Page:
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abstract = "Objective. To identify characteristic clinical manifestations and potential risk factors for invasive group A streptococcal (GAS) disease in children with varicella. Design and participants. A case-control study was conducted in Los Angeles and Orange Counties, CA. Cases were children with varicella who developed invasive GAS disease between January 1 and May 3, 1994 (n = 25). Controls were acquaintance, neighborhood or schoolmate children with uncomplicated varicella during the study period (n = 62). Cases were compared with controls with regard to underlying illness, child care practices, parental home health practices, health care-seeking behaviors, sociodemographic characteristics and clinical characteristics. Results. Controlling for age we found that cases were more likely than controls: (1) to be cared for in the home vs. out-of-home child care (odds ratio (OR), 4.4 (95{\%} confidence interval (95{\%} CI), 1.1 to 17)); (2) to report having asthma (OR, 6.2 (95{\%} CI, 1.2 to 41.0)) and to be taking albuterol (OR, 11.6 ((95{\%} CI, 1.0 to 581)); (3) to be secondary varicella cases within a household (OR, 7.3 (95{\%} CI, 2.2 to 25)); (4) to report fever after Day 2 of varicella; and (5) to have contacted their health care provider later than controls (Day 3.8 rather than Day 1.7, P <0.001). Conclusions. To our knowledge this is the first case-control study exploring potential risk factors for invasive GAS disease in children with varicella. Both previously healthy children with varicella and those with underlying medical problems, including asthma, may be at increased risk for GAS complications. Interventions should be targeted to parents and health care providers to increase awareness of early signs and symptoms of invasive GAS disease in children with varicella. Additional studies are needed to confirm the associations suggested by this study between GAS complications of varicella and asthma, in-home child care, secondary vs. primary varicella household cases and delayed contact with medical care providers.",
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AU - Chao, Shin Margaret

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AU - Brunell, Philip A.

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AU - Mascola, Laurene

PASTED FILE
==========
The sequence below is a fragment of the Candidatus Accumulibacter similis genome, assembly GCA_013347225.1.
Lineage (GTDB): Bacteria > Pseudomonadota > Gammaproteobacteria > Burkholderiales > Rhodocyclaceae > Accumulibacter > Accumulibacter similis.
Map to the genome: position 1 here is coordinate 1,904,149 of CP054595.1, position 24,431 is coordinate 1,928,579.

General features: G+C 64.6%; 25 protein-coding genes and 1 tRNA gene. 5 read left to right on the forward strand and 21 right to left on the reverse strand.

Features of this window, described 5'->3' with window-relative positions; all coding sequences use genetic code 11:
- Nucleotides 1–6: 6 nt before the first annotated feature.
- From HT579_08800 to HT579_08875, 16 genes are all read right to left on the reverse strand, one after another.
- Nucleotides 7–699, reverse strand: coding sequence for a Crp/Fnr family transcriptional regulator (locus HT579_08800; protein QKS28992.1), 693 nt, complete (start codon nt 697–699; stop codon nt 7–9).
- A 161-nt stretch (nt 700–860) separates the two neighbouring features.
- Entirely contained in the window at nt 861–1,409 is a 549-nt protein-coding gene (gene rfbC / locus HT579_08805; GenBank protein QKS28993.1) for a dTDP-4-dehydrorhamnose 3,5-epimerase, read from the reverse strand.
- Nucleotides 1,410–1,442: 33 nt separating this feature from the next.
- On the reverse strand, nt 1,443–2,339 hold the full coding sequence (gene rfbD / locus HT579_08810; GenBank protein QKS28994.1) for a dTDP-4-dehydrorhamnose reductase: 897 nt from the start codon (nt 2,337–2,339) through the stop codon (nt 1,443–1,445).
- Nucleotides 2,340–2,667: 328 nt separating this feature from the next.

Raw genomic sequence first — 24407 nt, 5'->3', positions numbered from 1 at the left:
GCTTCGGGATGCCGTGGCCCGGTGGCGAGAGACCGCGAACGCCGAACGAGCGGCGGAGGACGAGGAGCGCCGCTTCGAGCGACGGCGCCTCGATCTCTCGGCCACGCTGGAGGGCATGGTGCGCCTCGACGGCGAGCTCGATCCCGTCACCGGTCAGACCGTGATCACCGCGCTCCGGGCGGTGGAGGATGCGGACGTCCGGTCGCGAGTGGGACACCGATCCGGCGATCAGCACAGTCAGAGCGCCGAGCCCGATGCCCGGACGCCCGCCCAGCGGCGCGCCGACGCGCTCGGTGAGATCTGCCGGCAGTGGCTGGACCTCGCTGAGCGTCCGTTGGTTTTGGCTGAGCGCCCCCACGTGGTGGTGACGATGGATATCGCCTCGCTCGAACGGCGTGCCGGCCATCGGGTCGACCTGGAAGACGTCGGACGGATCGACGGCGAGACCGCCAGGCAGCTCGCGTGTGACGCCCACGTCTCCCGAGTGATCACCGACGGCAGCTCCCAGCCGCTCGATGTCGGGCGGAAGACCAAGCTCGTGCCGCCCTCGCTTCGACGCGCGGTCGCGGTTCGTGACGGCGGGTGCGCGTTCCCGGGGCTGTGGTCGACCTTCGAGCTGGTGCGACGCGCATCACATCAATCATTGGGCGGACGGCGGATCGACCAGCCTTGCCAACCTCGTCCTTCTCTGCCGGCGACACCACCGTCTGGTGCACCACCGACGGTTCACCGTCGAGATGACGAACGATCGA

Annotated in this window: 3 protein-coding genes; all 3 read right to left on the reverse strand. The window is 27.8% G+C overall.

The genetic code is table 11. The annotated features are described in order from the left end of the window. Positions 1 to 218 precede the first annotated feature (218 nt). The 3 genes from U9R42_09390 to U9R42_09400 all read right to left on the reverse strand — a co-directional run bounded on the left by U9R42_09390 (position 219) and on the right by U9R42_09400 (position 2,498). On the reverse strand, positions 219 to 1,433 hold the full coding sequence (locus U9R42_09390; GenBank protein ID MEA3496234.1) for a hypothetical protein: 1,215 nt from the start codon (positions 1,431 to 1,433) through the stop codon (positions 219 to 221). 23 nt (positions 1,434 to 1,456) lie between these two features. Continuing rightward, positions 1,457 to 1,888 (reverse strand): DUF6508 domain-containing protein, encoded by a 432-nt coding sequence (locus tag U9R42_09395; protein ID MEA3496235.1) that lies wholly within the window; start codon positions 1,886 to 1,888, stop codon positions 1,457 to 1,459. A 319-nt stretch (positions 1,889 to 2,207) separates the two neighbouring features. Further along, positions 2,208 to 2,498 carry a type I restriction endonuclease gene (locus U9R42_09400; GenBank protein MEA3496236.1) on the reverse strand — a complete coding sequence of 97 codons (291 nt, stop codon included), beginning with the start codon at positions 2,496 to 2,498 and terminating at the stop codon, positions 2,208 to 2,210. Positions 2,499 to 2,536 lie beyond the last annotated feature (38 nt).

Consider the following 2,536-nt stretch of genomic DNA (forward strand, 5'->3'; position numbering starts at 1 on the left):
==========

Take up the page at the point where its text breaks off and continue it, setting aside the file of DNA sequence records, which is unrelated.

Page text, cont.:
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N2 - Objective. To identify characteristic clinical manifestations and potential risk factors for invasive group A streptococcal (GAS) disease in children with varicella. Design and participants. A case-control study was conducted in Los Angeles and Orange Counties, CA. Cases were children with varicella who developed invasive GAS disease between January 1 and May 3, 1994 (n = 25). Controls were acquaintance, neighborhood or schoolmate children with uncomplicated varicella during the study period (n = 62). Cases were compared with controls with regard to underlying illness, child care practices, parental home health practices, health care-seeking behaviors, sociodemographic characteristics and clinical characteristics. Results. Controlling for age we found that cases were more likely than controls: (1) to be cared for in the home vs. out-of-home child care (odds ratio (OR), 4.4 (95% confidence interval (95% CI), 1.1 to 17)); (2) to report having asthma (OR, 6.2 (95% CI, 1.2 to 41.0)) and to be taking albuterol (OR, 11.6 ((95% CI, 1.0 to 581)); (3) to be secondary varicella cases within a household (OR, 7.3 (95% CI, 2.2 to 25)); (4) to report fever after Day 2 of varicella; and (5) to have contacted their health care provider later than controls (Day 3.8 rather than Day 1.7, P <0.001). Conclusions. To our knowledge this is the first case-control study exploring potential risk factors for invasive GAS disease in children with varicella. Both previously healthy children with varicella and those with underlying medical problems, including asthma, may be at increased risk for GAS complications. Interventions should be targeted to parents and health care providers to increase awareness of early signs and symptoms of invasive GAS disease in children with varicella. Additional studies are needed to confirm the associations suggested by this study between GAS complications of varicella and asthma, in-home child care, secondary vs. primary varicella household cases and delayed contact with medical care providers.